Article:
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Reliability of Doped Lead-Free Solder Joints Under Isothermal Aging



Reliability of Doped Lead-Free Solder Joints Under Isothermal Aging
This paper presents harsh environment reliability test results for lead-free solder pastes with and without the presence of a variety of dopant elements.
Materials Tech

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Authored By:


Cong Zhao, Thomas Sanders, Chaobo Shen, Zhou Hai, John L. Evans, Ph.D., M.J. Bozack, Ph.D., and Jeffrey Suhling
Center for Advanced Vehicle and Extreme Environment Electronics (CAVE3)
Auburn University
Auburn, AL, USA

Summary


This paper presents harsh environment reliability test results for lead-free, principally Tin-Silver-Copper (SAC) based, solder pastes with and without the presence of a variety of dopant elements. SAC105 and SAC305 solder alloy spheres are mixed with 12 different doped solder pastes and subsequently tested under long-term isothermal aging and thermal cycling condition in order to evaluate the ability of solder doping to mitigate the effect of aging and to enhance the solder joint reliability. In addition to ball grid arrays (BGAs) with package size ranging from 15mm (0.8mm pitch) to 6mm (0.8mm pitch), the test vehicle also incorporates no-lead packages such as QFNs and 2512 Surface Mount Resistors (SMRs). Three surface platings are tested: Organic Solderability Preservative (OSP), Immersion Silver (ImAg), and Electroless Nickel Immersion Gold (ENIG).

All test vehicles were subjected to isothermal aging at temperatures of 125 Celsius with aging time of either 0 or 12 months, followed by accelerated thermal cycle (ATC) testing from -40 Celsius to 125 Celsius. Previous studies shows reliability of BGA packages can degrade up to 70% after aging at elevated temperature under similar conditions. This paper presents results for the first 1500 thermal cycles. Current reliability data indicates that 8 doped solder pastes demonstrate superior reliability, which can help improving the reliability of lead-free solder under aging, while 4 pastes have somewhat lower performance. Failure analysis shows continuous growth of intermetallic compounds (IMC) at solder joint-pad interface and within solder bulk. Crack propagation is observed in the component-side, nearinterfacial region in some materials and through the bulk solder in other materials. 2512 Surface Mount Resistors sampled thus far demonstrate typical fatigue crack propagation mechanics from the inside out through the main fillet.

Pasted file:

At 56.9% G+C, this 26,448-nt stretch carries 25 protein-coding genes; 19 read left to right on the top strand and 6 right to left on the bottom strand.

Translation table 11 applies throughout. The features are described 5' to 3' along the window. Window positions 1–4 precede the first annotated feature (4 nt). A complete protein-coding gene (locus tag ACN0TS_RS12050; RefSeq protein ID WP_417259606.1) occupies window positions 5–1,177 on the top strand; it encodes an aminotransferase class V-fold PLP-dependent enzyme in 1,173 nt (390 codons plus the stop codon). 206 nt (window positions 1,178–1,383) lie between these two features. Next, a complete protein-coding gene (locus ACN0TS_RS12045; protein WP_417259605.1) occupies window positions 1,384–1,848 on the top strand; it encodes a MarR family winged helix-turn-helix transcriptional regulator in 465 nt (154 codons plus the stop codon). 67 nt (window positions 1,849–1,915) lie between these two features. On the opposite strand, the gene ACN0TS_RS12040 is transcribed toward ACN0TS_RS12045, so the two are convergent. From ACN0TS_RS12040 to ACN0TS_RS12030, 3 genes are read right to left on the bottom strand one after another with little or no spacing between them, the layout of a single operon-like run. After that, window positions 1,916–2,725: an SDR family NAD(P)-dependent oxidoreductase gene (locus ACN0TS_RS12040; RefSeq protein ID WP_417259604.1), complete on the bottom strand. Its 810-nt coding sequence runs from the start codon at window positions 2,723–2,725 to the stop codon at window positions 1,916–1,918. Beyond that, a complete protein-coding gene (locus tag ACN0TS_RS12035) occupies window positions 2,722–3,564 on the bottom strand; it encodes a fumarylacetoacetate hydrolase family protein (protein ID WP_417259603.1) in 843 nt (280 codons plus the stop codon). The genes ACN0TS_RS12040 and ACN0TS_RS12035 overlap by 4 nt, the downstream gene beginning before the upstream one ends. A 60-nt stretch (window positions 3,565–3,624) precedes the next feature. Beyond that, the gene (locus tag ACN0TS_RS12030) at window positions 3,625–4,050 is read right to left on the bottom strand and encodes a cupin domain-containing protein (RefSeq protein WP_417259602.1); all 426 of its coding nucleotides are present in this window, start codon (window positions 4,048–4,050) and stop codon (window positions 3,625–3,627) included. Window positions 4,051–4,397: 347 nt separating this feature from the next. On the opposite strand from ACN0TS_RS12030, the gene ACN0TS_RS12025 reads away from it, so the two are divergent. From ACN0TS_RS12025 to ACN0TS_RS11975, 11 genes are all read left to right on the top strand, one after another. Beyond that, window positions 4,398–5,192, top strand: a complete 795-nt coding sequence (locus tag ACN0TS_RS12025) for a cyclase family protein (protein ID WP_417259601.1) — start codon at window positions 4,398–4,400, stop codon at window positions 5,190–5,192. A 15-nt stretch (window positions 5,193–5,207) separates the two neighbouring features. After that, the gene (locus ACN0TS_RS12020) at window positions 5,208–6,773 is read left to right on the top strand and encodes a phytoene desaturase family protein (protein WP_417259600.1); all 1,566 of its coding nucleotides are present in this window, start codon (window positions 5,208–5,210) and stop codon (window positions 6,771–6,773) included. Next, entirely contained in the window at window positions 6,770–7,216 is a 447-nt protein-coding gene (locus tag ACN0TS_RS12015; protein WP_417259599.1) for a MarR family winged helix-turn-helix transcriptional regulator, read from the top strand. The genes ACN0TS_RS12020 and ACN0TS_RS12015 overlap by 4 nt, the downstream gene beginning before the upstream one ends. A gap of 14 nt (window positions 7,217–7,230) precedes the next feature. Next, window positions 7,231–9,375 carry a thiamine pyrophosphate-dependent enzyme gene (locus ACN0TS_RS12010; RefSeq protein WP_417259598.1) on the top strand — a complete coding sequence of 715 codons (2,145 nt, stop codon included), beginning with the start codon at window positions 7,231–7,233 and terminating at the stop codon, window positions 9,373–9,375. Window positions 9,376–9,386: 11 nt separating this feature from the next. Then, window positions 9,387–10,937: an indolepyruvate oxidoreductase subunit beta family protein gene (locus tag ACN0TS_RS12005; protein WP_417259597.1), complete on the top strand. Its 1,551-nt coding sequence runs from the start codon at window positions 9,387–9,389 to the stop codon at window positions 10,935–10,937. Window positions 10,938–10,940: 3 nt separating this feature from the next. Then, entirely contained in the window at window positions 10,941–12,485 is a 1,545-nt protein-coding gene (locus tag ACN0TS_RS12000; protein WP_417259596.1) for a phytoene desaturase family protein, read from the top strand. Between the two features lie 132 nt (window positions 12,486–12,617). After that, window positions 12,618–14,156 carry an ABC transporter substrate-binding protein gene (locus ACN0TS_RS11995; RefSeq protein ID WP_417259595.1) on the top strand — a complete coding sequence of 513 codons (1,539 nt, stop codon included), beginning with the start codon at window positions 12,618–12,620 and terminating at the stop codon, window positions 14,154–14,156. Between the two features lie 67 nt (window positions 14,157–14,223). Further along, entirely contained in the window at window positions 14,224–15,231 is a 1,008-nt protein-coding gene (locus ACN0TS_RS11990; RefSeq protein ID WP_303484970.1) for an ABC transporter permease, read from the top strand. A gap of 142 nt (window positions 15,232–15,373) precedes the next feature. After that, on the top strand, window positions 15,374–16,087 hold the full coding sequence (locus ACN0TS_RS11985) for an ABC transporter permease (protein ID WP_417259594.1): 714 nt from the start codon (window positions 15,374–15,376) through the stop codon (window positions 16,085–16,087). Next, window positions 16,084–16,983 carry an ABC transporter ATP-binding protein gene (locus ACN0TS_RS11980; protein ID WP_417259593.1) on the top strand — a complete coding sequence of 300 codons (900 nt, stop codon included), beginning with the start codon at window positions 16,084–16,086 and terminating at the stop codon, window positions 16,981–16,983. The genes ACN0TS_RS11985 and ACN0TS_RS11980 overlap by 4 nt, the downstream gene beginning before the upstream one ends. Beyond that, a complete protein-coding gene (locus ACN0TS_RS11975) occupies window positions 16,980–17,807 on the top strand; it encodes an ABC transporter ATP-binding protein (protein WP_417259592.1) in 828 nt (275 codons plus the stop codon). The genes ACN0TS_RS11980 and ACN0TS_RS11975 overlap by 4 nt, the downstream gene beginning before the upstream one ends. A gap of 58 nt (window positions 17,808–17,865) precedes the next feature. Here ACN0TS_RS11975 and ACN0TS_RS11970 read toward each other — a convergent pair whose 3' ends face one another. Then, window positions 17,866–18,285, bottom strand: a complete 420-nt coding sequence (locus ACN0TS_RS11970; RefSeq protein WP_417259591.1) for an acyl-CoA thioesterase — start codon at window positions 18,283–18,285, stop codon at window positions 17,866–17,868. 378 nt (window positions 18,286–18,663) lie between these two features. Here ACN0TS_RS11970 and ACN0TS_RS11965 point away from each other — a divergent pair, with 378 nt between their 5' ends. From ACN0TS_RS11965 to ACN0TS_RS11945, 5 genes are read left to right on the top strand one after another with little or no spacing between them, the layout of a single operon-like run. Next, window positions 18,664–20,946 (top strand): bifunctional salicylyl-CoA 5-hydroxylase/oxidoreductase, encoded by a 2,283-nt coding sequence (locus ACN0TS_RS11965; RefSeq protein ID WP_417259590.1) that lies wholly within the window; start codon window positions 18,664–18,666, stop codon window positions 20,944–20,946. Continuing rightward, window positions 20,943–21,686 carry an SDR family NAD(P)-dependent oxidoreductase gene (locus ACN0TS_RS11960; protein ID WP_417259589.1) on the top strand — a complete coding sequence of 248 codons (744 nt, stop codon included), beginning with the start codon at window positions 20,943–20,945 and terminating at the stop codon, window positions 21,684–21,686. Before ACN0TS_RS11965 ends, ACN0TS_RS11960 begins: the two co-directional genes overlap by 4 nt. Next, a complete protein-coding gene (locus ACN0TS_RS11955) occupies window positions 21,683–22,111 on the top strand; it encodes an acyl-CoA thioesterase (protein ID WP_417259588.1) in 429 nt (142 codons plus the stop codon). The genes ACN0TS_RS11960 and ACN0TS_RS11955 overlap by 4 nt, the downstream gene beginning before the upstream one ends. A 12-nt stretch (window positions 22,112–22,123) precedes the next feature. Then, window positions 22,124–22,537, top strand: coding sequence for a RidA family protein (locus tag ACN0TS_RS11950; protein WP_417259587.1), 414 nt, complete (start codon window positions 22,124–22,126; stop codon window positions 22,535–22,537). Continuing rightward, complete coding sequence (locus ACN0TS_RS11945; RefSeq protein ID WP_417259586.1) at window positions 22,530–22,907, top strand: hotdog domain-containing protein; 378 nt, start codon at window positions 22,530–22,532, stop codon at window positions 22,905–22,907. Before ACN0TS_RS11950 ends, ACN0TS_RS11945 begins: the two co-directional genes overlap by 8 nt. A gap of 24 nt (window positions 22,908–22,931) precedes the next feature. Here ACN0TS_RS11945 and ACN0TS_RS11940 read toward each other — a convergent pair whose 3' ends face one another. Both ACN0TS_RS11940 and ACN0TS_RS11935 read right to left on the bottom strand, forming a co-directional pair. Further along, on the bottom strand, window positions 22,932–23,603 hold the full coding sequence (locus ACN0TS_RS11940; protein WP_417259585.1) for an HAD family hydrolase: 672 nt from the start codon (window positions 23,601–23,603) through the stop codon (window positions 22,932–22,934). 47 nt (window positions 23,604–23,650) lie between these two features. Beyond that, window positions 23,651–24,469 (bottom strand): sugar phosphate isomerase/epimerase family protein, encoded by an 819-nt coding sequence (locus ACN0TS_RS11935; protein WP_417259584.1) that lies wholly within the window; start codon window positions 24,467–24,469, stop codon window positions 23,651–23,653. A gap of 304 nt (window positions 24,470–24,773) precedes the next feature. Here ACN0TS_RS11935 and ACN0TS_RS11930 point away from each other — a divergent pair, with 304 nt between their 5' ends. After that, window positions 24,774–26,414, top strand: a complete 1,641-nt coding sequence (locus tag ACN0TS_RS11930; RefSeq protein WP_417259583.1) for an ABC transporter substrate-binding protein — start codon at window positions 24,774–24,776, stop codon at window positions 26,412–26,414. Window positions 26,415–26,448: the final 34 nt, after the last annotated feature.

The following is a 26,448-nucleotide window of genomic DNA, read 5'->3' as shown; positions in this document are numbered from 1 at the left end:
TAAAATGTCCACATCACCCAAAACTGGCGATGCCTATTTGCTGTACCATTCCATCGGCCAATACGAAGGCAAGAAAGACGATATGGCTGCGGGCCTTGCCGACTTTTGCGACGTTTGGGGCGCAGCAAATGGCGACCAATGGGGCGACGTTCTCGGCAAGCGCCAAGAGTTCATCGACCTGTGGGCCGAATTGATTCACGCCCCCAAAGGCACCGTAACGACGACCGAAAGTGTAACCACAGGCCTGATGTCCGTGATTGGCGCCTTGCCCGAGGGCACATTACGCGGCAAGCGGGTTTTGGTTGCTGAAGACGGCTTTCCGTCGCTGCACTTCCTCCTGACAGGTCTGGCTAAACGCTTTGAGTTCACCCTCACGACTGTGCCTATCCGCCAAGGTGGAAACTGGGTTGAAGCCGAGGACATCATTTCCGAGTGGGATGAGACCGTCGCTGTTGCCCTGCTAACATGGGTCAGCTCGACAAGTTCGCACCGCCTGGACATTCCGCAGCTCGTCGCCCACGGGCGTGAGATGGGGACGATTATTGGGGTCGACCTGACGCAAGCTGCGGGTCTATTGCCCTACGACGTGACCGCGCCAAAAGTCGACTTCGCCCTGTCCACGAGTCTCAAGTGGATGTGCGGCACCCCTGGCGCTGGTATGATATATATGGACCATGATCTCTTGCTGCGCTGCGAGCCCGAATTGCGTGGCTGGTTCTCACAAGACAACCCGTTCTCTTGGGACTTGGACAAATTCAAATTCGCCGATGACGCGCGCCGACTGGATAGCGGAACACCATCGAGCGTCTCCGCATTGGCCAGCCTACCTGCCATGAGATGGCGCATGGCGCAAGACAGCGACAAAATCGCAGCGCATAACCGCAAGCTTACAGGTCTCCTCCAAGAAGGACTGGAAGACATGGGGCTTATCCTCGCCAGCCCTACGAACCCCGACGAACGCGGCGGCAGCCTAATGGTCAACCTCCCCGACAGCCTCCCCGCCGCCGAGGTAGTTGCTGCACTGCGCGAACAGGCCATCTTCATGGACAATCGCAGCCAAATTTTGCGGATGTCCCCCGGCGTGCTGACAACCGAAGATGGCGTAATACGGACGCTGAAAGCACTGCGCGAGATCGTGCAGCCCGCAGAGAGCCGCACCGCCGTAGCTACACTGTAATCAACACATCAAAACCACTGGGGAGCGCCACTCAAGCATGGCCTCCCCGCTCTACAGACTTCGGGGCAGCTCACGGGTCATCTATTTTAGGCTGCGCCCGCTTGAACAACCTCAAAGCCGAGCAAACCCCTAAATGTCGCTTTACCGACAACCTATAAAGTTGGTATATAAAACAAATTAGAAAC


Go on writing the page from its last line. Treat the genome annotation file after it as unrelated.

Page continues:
Conclusions


In this experiment we have investigated 12 different doped solder pastes in combination with a variety of different components and surface finishes. Test vehicles were subjected to long-term isothermal aging and thermal cycling conditions in order to evaluate the viability of solder doping for enhancing solder joint reliability. Based on data analysis at 1500 thermal cycles, 8 doped solder pastes demonstrate superior reliability, while 4 pastes have somewhat lower performance. Current failure percentages indicate that, Paste A is the least reliable of all solder pastes, following paste I. Paste F and G also have poor reliability performance when used with 2515 Surface Mount Resistors. Failure analysis shows thermal-mechanical fatigue failures. BGA joints exhibit crack propagation either along the near-IMC interfacial regions or within the solder bulk. Pastes that have bad reliability performance have significant IMC thickening, with copper diffusion from the copper pads apparently undeterred by doping. For 2512 Resistor, cracks
were found to initiate underneath the component, and then propagate out through the primary fillet until an open circuit occurred.

Initially Published in the SMTA Proceedings

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